The U.K. pound has come under increasing pressure in the last few weeks as the outlook for growth in the country looks sluggish, but the currency could fall even more as the economy faces multiple problems.
It's widely predicted that fourth-quarter GDP (gross domestic product) will once again tip into negative territory, potentially triggering a downgrade for the U.K.'s triple-A rating.
Such a rating cut would cause real pain for Sterling, as investors opt instead for the dollar and the euro, David Bloom, global head of foreign exchange strategy at HSBC told CNBC.
"What I'm really worried about next year is that the U.K. will look the ugliest out of the three ugly sisters," he told CNBC in December, referring to the dollar, euro and the pound.
(Read More: Sterling to 'Lose Contest of Uglies': HSBC)
But this pressure has already started as bond spreads have narrowed between Europe's periphery and safe havens like the U.K., and as investors have returned to countries such as Spain and Italy.
Prime Minister David Cameron has also increased concerns, promising a relook at the U.K.'s involvement in the European Union. He was due to give a speech on Friday on the issue, but that was cancelled due to the situation in Algeria.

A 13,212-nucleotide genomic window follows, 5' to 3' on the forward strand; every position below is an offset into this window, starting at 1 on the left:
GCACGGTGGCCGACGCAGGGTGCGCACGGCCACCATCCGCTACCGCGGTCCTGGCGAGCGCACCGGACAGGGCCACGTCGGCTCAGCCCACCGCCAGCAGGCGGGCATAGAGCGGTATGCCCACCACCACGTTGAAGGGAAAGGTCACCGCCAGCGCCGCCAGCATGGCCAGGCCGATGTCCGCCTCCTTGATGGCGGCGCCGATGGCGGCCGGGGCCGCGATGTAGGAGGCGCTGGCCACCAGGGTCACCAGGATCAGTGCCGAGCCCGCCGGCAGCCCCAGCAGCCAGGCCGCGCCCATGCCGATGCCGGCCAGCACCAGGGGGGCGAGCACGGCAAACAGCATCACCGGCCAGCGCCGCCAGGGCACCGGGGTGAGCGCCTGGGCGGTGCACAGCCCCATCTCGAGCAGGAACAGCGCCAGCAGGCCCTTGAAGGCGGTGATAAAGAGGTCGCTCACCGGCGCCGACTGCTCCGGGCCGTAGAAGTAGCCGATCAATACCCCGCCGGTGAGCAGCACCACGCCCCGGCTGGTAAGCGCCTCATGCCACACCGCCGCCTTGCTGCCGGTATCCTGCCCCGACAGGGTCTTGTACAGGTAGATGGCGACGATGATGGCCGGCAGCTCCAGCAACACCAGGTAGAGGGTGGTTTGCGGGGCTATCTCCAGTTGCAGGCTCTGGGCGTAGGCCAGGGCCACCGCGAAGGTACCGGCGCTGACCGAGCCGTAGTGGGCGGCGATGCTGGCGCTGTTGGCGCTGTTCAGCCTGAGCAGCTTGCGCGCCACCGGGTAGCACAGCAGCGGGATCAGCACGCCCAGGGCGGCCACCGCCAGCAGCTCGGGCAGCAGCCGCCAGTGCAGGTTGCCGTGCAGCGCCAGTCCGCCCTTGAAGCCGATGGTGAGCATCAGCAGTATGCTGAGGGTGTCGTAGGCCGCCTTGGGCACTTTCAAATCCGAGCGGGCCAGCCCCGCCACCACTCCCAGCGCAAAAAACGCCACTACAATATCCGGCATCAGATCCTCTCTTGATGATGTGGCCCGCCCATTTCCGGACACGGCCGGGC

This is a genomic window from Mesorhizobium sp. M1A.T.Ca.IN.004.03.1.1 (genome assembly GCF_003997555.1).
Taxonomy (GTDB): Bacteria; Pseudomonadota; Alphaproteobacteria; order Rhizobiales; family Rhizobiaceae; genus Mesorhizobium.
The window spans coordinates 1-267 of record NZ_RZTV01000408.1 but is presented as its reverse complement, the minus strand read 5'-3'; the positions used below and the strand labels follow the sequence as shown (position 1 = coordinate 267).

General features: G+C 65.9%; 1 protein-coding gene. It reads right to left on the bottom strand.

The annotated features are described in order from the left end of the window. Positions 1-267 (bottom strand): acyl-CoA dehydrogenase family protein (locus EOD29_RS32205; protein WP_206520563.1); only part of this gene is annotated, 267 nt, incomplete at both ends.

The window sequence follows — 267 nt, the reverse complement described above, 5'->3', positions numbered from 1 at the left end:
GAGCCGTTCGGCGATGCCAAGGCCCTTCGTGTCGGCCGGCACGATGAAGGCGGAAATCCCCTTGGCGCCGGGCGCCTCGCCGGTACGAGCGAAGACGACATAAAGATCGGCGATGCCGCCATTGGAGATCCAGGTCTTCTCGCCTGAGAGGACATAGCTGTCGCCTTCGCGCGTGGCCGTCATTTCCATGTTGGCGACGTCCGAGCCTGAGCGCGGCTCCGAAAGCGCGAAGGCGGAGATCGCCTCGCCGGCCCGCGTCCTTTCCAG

"Press reports of what he will say and the reaction of business underline that this is an issue that has potential to be GBP negative unless he changes course," currency strategists at Lloyds said in a research note.
(Read More: Prime Minister Ready to Stake Britain's European Role on a Referendum)
Retail sales have also been a focus, as data released on Friday showed sales in December (including fuel) fell by 0.1 percent month-on-month against a forecast of a 0.2 percent increase.
Sterling fell to an 8-week low against the dollar following the announcement of that data.
(Read More: Will 2013 Be the UK's 'Groundhog Year'?)
Even before the retail data was released, investors prepared for bad news.
"Sterling came in for an absolute pasting yesterday as investors positioned themselves for today's retail sales numbers," FX company World First said in a morning note.
"Add in the political pressure of an almost certain ratings downgrade and the uncertainty around the U.K.'s place within the EU and it's easy to wonder why GBP hasn't fallen more."
Despite this, World First do not foresee a collapse in the currency, and give a short term target for the pound of 1.19 euros, and 1.59 dollars.
—By CNBC's Matt Clinch